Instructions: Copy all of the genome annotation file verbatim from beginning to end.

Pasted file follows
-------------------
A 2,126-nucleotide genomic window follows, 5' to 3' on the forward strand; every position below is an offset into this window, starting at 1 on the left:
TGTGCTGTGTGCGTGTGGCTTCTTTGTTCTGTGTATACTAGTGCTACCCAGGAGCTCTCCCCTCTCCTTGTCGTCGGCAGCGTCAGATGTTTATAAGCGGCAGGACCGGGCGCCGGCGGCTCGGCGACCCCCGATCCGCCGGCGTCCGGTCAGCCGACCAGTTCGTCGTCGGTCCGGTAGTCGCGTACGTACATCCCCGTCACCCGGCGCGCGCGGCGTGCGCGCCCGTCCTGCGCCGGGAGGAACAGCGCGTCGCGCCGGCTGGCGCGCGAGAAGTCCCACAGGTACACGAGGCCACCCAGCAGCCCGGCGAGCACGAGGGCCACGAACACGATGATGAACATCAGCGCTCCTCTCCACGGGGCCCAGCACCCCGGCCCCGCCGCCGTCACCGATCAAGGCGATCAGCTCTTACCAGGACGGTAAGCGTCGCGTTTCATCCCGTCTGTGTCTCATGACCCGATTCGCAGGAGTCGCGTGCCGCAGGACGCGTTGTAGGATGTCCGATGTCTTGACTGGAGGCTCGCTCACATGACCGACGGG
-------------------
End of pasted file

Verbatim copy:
A 2,126-nucleotide genomic window follows, 5' to 3' on the forward strand; every position below is an offset into this window, starting at 1 on the left:
TGTGCTGTGTGCGTGTGGCTTCTTTGTTCTGTGTATACTAGTGCTACCCAGGAGCTCTCCCCTCTCCTTGTCGTCGGCAGCGTCAGATGTTTATAAGCGGCAGGACCGGGCGCCGGCGGCTCGGCGACCCCCGATCCGCCGGCGTCCGGTCAGCCGACCAGTTCGTCGTCGGTCCGGTAGTCGCGTACGTACATCCCCGTCACCCGGCGCGCGCGGCGTGCGCGCCCGTCCTGCGCCGGGAGGAACAGCGCGTCGCGCCGGCTGGCGCGCGAGAAGTCCCACAGGTACACGAGGCCACCCAGCAGCCCGGCGAGCACGAGGGCCACGAACACGATGATGAACATCAGCGCTCCTCTCCACGGGGCCCAGCACCCCGGCCCCGCCGCCGTCACCGATCAAGGCGATCAGCTCTTACCAGGACGGTAAGCGTCGCGTTTCATCCCGTCTGTGTCTCATGACCCGATTCGCAGGAGTCGCGTGCCGCAGGACGCGTTGTAGGATGTCCGATGTCTTGACTGGAGGCTCGCTCACATGACCGACGGG